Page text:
The point is, every system can be gamed. There is no need to burn material if you can hide it in some rarely-visited and unsignposted corner of the Web; there is no need to disappear dissidents if you can shut off their means of communication (imagine if Milo Yiannopoulos had no other outlet than Twitter); for every person moved by attending one of Trump’s mountebank presentations, there must be thousands making up their minds from their private, yet thoroughly-monitored and interactively-tweaked Internet searches.

The socialists have it all wrong. Great power comes not from owning the means of production but, as Rockefeller showed, from controlling its distribution. Social media and search engines are part of the modern Fourth Estate, the gatekeepers and guides of public information. If they cannot be impartial, democracy faces an existential threat from its persuaders.

Remember what happened when Athens listened to Demosthenes.

(3) _______________________________________________________________

This post appeared previously on Talkmarkets:

A painter on a painting: ‘Girl with a Kitten’ by Lucian Freud

Artist Catherine Beaumont looks at Lucian Freud's 1947 "Girl With A Kitten":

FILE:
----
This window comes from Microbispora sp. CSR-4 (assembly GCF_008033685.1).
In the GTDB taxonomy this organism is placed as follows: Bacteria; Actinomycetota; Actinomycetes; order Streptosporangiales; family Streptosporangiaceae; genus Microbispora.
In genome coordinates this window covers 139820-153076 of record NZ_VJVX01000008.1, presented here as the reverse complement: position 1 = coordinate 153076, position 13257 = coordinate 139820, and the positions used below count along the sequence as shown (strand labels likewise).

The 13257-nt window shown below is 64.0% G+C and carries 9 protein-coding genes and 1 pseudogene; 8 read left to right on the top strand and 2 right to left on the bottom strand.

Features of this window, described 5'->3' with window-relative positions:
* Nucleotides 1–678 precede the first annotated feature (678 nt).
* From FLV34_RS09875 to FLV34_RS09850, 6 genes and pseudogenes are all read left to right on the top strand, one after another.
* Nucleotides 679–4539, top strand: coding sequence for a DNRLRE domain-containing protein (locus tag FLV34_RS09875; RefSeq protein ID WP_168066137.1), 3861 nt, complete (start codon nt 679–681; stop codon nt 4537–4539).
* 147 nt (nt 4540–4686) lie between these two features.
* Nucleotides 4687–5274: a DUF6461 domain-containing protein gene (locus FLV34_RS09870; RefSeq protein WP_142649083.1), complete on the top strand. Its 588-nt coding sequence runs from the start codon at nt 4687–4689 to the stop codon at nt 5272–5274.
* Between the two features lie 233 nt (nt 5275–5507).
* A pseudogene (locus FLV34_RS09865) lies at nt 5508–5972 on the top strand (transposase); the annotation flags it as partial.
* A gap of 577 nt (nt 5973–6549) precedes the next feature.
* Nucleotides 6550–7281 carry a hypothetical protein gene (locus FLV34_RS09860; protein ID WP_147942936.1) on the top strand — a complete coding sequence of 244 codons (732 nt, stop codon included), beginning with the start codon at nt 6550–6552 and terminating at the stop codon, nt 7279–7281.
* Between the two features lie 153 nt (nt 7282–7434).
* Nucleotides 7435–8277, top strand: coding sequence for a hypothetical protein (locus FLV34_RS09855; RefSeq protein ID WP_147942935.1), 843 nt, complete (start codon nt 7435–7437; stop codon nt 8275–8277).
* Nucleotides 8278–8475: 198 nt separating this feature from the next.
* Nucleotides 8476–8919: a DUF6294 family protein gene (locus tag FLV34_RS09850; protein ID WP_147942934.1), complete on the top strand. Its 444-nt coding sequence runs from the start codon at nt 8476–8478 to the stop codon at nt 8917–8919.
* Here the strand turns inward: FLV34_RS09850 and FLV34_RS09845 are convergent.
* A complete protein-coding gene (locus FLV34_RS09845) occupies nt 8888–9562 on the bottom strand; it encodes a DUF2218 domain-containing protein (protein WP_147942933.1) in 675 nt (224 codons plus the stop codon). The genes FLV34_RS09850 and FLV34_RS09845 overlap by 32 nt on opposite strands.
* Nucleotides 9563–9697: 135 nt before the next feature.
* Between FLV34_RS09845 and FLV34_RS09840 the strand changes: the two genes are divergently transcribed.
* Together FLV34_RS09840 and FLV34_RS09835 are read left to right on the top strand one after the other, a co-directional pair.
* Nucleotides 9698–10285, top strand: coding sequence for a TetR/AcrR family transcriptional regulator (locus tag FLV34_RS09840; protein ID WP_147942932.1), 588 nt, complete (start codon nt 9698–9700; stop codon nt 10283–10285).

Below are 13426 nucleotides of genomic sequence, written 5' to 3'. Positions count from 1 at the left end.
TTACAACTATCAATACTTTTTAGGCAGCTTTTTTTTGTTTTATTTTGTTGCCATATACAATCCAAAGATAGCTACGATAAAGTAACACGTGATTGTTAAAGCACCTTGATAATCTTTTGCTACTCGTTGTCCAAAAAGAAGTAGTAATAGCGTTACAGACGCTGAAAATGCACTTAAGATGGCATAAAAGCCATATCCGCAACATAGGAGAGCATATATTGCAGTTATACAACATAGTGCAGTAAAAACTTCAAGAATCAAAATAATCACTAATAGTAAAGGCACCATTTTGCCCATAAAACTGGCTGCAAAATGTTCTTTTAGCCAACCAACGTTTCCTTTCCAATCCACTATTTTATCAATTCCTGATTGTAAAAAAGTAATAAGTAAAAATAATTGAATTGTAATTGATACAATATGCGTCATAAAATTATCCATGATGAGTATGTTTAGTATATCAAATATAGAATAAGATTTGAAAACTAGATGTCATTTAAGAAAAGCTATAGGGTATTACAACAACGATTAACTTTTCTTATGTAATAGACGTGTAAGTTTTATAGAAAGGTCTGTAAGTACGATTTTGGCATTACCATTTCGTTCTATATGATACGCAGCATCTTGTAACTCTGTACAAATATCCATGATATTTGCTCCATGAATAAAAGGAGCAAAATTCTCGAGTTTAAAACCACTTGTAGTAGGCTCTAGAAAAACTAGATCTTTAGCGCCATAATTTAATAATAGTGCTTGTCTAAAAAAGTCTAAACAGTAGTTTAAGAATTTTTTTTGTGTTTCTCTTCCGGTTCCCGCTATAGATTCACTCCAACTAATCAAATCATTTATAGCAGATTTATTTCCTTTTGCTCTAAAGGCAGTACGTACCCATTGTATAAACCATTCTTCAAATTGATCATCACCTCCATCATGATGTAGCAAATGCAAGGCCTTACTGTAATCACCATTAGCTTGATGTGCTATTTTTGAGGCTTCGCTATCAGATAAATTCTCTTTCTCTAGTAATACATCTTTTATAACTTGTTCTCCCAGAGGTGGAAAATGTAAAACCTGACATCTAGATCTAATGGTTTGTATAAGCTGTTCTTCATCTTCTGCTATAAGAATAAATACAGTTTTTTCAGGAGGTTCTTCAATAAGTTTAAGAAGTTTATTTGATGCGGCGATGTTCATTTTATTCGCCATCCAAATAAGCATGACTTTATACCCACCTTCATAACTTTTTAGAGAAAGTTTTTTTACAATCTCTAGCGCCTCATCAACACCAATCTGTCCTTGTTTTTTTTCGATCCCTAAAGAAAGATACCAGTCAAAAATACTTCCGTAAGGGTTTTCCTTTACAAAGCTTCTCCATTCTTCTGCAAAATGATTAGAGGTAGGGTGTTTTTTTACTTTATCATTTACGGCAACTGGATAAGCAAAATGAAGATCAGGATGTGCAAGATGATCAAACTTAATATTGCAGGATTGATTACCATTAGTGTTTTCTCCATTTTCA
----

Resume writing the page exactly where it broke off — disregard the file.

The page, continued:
Image: Tate -

‘Girl with a Kitten’ by Lucian Freud, is to me as an artist, a very fascinating painting. It is a portrait of the artist’s first wife, Kitty Garman, who was the daughter of famous sculptor Jacob Epstein. Freud painted her in 1947, a year before their tempestuous marriage. The painter’s future wife is cloaked under the anonymous title, ‘Girl with a Kitten’, highlighting that this is a double portrait, equally of the ‘girl’ and of the young kitten who is clasped strangely by the neck.

The enigmatic pair are painted in muted, ashen colours, a myriad of dove greys and soft blues, set against the dark swathes of Garman’s mahogany hair, which seem frayed and static from the intensity of the painter’s gaze. The colours are a precursor of Freud’s later impasto flesh tones that would become so acclaimed, yet in this painting they appear restrained like the tight grip of the sitter on the kitten’s neck.

What so thrills me about this painting, as an artist and as a curious human being, is how impenetrable this portrait is. Freud structures the portrait with a three quarter profile of his future wife, with her gaze averted, making her inaccessible, yet he places the kitten staring directly out of the centre of the canvas. With such a direct gaze, it makes me feel that the kitten is more than just a passive addition to the painting, but an emblem of Kitty Garman herself. However, this is surprising as it is so unlike Freud to use symbols in his work, claiming that his ideal in art is to appear ‘in his work no more than God in nature’. But why is the kitten’s gaze so direct and unblinking? Why does it stare with such intensity at the viewer? To me it seems that the kitten plays with the sitter’s name, linking ‘kitten’ with ‘Kitty’, giving the anonymous ‘girl’ an identity and pairing their feline eyes and heart shaped faces.